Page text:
Worlds End State Park: Butternut Trail and Alpine Falls Circuit

Butternut Run Falls

Worlds End is one of my favorite state parks.  Here, the Loyalsock Creek flows through a deep canyon and nearly double backs onto itself.  Side streams descend from the plateau through gorges with waterfalls and cascades.  I’ve hiked every trail in the park.  However, this weekend I hiked a brand new circuit that I found to be so enjoyable I regretted that I didn’t think to include it in the second edition of “Hiking the Endless Mountains”.  This circuit begins and ends in the state park, but most of it is in the Loyalsock State Forest.  It features waterfalls, views, hemlock forests with ground pine, and beautiful streams- what more could you want?
I began along the Butternut Trail and parked near the Loyalsock Creek.  The damage from the catastrophic September, 2011 floods was apparent.  The creek had torn around the bridge to the cabins and triggered a landslide that resulted in the ground collapsing into the creek, with crevasses and fissures where the earth heaved.  Trees were strewn like matchsticks.  The highwater mark appeared to be 15 to 20 feet above the creek.
We climbed up along the trail, high above the roar of the rapids in the Loyalsock Creek.  We entered the side glen of Butternut Run with its many small waterfalls and cascades.  The Butternut Trail is now blazed with red rectangular placards.  The trail switchbacked up a talus slope and soon reached a nice view looking down the Loyalsock into the state park.

View from the Butternut Trail

 We continued down the trail and soon reach a sign pointing to a trail that ascends to Loyalsock Road.  We took it as it climbed the plateau under birch, beech, and oak trees; it has some faded red blazes.  The ground was covered with a layer of powdered snow; you could see white on the north facing slopes in the canyon.  The trail ended at the road, on which we turned right and walked for about a half mile.  A right turn on the Loyalsock Trail followed as it descended to a meadow and tunneled under hemlocks before crossing Big Run.  I love this section of the trail, the forests and creeks are so beautiful.  Our goal was Alpine Falls.  The trail followed an old grade above Big Run and passes a narrow view, called Ken’s Window.  We climbed over the ridge and back down under large hemlocks.  We soon reached Alpine Falls as it tumbled down through a rocky grotto.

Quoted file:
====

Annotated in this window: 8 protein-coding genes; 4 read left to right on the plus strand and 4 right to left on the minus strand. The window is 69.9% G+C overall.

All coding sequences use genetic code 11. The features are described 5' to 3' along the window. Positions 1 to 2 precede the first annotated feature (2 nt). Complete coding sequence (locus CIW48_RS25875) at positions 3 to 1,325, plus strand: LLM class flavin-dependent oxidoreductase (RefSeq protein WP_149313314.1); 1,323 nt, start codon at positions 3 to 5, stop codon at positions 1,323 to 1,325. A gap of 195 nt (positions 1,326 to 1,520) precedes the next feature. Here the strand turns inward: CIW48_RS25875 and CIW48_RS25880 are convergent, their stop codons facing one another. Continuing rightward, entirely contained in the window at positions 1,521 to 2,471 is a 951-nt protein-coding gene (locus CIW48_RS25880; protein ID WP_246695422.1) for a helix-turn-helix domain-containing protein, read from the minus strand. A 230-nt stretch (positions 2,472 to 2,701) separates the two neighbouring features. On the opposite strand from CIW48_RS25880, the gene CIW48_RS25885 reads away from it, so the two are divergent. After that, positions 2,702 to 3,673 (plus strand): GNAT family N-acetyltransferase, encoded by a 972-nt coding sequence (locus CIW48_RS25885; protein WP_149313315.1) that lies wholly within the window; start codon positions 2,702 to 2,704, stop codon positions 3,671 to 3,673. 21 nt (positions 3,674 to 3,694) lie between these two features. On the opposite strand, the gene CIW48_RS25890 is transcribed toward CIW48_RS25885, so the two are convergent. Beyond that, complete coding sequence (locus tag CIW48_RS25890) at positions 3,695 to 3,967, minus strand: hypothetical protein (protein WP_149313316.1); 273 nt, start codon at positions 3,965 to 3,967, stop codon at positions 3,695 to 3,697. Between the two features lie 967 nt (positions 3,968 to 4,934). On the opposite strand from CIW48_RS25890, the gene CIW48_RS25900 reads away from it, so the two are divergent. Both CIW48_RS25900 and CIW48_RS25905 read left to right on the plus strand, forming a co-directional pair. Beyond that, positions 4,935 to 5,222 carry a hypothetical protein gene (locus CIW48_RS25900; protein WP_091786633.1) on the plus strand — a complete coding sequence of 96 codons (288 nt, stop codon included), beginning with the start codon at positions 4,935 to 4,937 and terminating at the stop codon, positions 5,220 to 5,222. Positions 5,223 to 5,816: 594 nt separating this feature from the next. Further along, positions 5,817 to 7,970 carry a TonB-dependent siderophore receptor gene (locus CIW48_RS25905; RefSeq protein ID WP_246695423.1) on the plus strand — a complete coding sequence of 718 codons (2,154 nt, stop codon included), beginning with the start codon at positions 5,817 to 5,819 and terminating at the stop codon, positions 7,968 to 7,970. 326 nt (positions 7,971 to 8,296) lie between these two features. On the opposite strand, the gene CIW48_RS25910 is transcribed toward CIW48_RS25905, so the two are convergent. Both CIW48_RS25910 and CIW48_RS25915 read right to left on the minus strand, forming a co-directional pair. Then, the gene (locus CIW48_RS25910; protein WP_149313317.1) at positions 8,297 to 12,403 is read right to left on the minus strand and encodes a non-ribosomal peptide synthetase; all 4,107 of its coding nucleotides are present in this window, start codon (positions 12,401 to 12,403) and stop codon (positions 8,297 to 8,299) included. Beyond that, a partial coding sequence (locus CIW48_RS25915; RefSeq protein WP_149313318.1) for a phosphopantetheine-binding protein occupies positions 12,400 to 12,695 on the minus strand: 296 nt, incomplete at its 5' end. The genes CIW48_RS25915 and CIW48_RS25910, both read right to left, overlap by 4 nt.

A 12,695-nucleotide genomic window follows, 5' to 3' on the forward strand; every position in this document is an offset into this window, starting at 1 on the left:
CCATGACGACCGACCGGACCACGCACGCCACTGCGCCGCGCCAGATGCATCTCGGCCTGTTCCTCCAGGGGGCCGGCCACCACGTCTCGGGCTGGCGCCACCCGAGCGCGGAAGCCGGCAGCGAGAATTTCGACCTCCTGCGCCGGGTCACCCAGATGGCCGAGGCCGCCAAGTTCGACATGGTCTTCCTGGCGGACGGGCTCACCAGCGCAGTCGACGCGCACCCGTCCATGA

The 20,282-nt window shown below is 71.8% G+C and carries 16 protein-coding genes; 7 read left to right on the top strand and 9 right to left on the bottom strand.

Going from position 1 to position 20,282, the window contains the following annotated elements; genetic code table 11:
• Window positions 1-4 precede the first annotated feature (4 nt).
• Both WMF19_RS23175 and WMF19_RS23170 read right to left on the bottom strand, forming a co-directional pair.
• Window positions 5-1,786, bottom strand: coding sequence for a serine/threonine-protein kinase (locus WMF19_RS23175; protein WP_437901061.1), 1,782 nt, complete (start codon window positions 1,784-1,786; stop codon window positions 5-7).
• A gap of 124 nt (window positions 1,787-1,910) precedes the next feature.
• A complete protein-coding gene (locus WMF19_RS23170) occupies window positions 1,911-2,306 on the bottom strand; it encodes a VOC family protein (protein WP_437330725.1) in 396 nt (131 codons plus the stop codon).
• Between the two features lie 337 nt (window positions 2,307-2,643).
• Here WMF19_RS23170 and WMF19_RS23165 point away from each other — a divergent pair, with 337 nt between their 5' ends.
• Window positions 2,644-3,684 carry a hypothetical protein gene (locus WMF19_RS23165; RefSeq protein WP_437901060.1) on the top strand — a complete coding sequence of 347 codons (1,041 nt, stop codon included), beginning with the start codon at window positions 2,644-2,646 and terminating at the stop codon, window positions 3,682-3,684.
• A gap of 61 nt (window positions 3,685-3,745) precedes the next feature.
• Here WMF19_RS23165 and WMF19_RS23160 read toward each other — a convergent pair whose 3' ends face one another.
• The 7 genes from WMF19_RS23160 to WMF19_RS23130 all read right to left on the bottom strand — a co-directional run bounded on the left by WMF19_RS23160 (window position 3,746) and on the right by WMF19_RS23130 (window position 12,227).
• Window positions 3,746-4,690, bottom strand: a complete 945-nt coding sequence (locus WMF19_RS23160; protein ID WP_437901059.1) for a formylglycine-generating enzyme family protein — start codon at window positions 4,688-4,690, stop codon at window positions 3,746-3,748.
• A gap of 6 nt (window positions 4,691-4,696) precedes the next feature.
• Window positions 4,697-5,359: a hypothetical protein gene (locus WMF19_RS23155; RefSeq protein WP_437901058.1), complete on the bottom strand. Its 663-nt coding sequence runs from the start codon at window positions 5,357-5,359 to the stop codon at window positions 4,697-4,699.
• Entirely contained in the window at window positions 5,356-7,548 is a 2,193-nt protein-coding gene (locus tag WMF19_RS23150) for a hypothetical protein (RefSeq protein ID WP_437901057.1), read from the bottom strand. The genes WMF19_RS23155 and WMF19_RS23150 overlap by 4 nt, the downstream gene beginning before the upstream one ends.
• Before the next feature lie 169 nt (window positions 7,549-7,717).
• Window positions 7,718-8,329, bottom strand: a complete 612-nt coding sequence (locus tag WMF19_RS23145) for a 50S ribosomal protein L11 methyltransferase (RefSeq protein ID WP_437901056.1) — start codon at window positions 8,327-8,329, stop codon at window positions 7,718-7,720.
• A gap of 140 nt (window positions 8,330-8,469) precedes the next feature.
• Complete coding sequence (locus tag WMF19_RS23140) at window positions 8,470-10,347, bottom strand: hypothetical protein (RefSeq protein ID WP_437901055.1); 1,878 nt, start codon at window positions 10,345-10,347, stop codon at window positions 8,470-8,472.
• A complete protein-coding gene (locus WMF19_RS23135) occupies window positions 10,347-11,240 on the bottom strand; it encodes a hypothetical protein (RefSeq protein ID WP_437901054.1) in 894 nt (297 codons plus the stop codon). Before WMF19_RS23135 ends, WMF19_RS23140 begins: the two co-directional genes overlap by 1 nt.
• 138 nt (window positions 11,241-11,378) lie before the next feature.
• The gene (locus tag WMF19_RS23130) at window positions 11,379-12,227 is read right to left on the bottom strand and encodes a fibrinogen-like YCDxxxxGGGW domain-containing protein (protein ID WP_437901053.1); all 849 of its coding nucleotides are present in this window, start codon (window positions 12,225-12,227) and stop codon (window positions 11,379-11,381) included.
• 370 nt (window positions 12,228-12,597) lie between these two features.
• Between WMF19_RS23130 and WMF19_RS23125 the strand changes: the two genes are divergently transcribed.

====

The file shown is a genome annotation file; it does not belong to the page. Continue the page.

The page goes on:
Alpine Falls

The falls were beautiful as icicles laced the cliffs to the left.  The sun came out and illuminated the gorge as patches of blue began to spread between the rolling gray clouds.  On the way back, I decided to check out a little-known falls, downstream of Alpine Falls, and off of the trail.  It was a tough scramble as I balanced myself along boulders and frosted moss.  I peered down 20 feet into a crystal clear pool and saw brook trout scurrying to thier hiding spots.  I soon reached the bottom and took pictures of the falls as it bounced down between boulders.

A hidden falls downstream from Alpine Falls

 It was getting late and we had to head back.  We followed the Loyalsock Trail back through more beautiful forests; it seems the hemlocks growing here are mostly healthy.  The trail descended along High Rock Run with its many small cascades and we soon reached High Rock Vista just after the sun had set.  We continued on the High Rock Trail and reached the bridge into the park.  The Loyalsock Creek roared through the twilight as more, and smaller, landslides scarred the canyon walls.

Loyalsock Creek

We walked along the banks of the creek, were huge mouds of cobblestones and sand were pushed up.  High Rock cliff was stained with spring water dripping down its face and High Rock Falls announced its presence through the fading light.  As we crossed the bridge back to the car, the creek reflected what little light was left as Venus and the curving blade of a crescent moon rose over the mountains.  We got into the car and headed into Forksville looking for a place to eat.

Twilight at Worlds End

 For more pictures, click on:

For more information about Worlds End State Park, go to:


Leave a Reply

Fill in your details below or click an icon to log in: Logo

You are commenting using your account. Log Out /  Change )

Google+ photo

You are commenting using your Google+ account. Log Out /  Change )

Twitter picture

You are commenting using your Twitter account. Log Out /  Change )

Facebook photo

You are commenting using your Facebook account. Log Out /  Change )


Connecting to %s